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Anti-Distraction Apps
September 11, 2012 - 7:32pm

Julie Platt is a PhD candidate in Rhetoric and Writing at Michigan State University and a permanent author at GradHacker. You can follow her on twitter at @aristotle_julep.

 

As a grad student in my last year of study, I enjoy a pretty flexible schedule and work environment. I work from home a few days a week, and conduct a lot of my research in online spaces, so being constantly connected to the internet is essential for me. However, this constant connectivity is a double-edged sword; I find myself distracted from my work almost as often as I'm focused on it, and as I settle in to struggle with my dissertation and job market materials, I have a hard time shutting out the siren song of Facebook. Lucky for me, a cottage industry of anti-distraction apps has sprung up to keep people like me from destroying themselves one tweet at a time. Here are a few of them.
 

The most severe--and for me, most effective--solution out there is Freedom (OSX, $10). Freedom works by completely cutting off your computer's access to the internet for up to eight hours at a time. You lose access to the internet, your background apps, your mail servers, everything. The only way you can regain internet access during the time Freedom is working is if you reboot your machine.

Another potentially harsh solution is the app SelfControl (OSX, free). This app blocks access to a specified set of websites on your "blacklist" for up to 24 hours. Unlike Freedom, however, SelfControl can't be turned off by rebooting your machine, so if you want access to the internet while the app is still running, you're out of luck.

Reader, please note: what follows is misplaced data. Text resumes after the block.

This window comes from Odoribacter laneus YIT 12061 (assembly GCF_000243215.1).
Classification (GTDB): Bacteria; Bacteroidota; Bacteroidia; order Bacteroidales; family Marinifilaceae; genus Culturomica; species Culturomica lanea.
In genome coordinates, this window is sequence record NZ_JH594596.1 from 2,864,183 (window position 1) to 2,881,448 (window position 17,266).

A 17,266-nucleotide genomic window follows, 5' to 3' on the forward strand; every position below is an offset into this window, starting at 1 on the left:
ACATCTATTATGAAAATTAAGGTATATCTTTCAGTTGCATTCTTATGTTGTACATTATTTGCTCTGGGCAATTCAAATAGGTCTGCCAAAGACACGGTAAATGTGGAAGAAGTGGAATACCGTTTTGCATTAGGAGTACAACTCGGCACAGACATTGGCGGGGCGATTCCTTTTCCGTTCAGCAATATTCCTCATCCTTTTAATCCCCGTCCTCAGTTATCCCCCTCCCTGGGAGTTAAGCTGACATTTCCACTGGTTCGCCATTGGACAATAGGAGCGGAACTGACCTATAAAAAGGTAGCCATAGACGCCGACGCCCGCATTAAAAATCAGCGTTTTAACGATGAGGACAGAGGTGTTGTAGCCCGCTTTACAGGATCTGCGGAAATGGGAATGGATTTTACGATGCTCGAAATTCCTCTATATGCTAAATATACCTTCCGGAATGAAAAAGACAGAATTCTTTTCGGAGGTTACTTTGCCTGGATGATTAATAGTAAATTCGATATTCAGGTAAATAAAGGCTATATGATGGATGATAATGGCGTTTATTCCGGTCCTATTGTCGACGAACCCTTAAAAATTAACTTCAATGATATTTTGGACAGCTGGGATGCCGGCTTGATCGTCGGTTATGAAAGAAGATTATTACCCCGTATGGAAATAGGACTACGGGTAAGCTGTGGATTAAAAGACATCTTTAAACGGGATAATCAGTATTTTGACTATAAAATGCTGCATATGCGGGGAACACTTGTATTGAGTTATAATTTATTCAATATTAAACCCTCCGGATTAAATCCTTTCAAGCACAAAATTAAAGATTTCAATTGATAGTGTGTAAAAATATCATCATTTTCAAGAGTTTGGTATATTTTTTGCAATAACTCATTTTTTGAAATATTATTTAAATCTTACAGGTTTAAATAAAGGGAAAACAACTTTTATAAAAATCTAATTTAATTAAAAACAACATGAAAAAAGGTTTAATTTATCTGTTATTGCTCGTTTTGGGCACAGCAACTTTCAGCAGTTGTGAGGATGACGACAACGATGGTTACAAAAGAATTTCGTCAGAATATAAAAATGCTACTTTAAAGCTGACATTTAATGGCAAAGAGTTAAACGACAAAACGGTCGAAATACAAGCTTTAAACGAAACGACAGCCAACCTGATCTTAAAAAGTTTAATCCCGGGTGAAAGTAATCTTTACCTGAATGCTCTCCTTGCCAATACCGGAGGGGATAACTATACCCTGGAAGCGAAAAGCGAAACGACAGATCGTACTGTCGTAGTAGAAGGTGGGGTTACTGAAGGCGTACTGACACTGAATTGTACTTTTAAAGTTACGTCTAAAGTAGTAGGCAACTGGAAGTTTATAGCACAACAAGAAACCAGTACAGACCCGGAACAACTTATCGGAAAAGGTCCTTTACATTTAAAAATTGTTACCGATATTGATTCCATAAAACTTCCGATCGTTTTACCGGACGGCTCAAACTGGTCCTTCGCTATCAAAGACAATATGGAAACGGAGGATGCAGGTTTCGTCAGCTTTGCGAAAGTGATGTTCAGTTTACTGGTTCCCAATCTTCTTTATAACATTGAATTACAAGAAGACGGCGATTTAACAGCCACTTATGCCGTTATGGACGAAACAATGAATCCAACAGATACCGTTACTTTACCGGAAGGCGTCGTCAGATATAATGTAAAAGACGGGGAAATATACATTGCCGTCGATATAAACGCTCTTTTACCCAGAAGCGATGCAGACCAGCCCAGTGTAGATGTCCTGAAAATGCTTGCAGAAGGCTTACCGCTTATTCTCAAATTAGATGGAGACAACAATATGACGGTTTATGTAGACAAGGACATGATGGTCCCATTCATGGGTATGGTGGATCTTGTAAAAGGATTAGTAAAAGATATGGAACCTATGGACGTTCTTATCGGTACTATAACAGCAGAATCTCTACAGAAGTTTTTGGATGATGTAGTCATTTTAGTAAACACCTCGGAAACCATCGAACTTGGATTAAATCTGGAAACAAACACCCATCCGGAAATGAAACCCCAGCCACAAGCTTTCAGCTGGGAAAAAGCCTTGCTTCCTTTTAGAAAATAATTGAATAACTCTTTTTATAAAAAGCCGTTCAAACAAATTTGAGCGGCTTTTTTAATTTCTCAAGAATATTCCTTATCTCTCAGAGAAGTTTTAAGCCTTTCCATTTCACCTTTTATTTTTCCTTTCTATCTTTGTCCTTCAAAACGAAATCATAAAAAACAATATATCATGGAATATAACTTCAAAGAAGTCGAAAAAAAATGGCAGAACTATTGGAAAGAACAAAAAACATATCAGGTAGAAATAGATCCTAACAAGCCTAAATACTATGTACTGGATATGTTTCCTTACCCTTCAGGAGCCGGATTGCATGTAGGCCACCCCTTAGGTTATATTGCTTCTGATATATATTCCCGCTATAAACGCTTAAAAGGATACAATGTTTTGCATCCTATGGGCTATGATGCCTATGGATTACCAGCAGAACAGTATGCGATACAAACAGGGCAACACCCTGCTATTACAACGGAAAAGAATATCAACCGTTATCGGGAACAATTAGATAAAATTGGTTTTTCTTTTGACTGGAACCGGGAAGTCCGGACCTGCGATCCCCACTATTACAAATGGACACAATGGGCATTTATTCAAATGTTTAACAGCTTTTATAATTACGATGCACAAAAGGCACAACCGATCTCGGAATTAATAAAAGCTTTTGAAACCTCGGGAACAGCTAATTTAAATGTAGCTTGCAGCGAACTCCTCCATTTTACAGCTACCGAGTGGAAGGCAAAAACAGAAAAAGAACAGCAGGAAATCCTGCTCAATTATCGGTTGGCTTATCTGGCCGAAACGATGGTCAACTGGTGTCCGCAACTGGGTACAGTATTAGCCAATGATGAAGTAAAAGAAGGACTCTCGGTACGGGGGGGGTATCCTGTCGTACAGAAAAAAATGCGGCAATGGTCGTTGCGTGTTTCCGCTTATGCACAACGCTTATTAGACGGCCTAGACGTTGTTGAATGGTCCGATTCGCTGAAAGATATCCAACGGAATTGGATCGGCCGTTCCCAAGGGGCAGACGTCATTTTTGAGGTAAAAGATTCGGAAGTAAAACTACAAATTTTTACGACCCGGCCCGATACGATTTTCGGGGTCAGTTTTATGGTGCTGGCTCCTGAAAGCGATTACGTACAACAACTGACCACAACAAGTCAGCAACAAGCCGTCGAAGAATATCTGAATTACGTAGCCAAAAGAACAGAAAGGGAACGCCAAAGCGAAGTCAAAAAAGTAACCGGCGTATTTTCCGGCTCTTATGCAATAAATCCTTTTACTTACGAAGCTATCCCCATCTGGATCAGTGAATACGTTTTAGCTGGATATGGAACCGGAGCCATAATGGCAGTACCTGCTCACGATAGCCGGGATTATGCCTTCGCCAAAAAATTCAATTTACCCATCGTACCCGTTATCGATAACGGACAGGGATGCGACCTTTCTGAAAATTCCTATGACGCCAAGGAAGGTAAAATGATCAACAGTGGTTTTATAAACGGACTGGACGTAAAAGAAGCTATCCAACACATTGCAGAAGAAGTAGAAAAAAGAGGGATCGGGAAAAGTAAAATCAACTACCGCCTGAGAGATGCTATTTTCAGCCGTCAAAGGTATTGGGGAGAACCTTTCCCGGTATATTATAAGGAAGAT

One standalone option that isn't quite as severe as Freedom and SelfControl is Concentrate (OSX, $29). Concentrate allows you to create specialized working activities by customizing a set of actions that your computer can perform automatically. For example, you might create a "writing" activity that blocks a handful of websites, sets your iChat status to "away," and simultaneously opens up a blank Word document. You can set Concentrate to work for an unlimited amount of time, and if you need to get back to your normal setup, you can quit the app without having to reboot.

A wise person once said, "Writing is 3% talent, 97% not getting distracted by the internet." On days like today, when I'm visiting Reddit every five minutes while wondering if I'll ever finish my dissertation, that statement seems particularly pertinent. Time to break out Freedom.

What apps help keep you on task? Let us know in the comments below.

 

 

 

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